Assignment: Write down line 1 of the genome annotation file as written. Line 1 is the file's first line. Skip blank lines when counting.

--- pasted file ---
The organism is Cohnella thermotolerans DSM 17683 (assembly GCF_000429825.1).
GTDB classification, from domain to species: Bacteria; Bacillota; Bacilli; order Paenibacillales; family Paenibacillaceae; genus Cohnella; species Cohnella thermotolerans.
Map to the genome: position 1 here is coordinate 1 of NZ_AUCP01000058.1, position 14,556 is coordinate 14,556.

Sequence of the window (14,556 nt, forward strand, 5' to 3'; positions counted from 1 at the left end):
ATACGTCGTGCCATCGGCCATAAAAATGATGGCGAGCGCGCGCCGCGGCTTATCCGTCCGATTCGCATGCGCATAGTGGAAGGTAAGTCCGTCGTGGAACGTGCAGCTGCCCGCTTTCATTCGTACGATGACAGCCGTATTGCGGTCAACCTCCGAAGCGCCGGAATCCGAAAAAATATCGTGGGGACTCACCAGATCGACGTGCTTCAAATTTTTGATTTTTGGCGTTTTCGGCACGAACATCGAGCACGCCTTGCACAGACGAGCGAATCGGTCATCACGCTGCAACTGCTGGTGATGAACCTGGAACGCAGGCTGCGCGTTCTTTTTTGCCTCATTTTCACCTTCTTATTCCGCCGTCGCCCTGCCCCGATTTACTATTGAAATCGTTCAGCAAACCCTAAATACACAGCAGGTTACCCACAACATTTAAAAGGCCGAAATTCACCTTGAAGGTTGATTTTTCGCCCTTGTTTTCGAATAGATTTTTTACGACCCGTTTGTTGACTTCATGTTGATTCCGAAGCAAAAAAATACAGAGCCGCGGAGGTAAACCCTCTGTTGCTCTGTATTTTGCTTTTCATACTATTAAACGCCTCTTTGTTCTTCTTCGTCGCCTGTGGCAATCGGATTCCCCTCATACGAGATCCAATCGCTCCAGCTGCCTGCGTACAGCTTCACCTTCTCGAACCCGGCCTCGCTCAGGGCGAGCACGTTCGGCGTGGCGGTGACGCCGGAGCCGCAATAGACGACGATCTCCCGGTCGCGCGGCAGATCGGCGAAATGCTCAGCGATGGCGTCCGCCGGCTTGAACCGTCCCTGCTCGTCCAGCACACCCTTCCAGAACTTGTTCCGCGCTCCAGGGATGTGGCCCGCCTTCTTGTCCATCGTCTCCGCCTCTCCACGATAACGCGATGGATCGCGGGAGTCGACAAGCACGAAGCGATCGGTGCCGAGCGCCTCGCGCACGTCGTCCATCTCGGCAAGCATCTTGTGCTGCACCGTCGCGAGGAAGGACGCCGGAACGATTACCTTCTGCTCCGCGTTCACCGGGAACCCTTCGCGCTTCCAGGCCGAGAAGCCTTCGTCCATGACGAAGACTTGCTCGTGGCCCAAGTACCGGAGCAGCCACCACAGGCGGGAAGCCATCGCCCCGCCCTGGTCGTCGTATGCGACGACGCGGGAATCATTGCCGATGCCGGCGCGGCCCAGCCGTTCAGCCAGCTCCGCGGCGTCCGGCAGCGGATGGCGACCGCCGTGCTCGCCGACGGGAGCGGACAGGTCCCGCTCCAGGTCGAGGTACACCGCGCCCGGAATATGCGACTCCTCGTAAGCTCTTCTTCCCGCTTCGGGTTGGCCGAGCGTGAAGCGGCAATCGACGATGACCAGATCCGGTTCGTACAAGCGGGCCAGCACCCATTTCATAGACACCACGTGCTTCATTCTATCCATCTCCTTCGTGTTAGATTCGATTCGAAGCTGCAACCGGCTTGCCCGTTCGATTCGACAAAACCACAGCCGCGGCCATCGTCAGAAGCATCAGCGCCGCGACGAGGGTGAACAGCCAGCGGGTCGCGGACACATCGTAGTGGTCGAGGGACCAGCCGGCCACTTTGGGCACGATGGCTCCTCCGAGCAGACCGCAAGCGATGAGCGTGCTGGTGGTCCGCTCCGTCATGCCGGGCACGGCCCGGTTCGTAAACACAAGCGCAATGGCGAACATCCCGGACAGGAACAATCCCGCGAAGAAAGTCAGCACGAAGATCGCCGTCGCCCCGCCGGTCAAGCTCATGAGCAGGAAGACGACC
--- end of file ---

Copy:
The organism is Cohnella thermotolerans DSM 17683 (assembly GCF_000429825.1).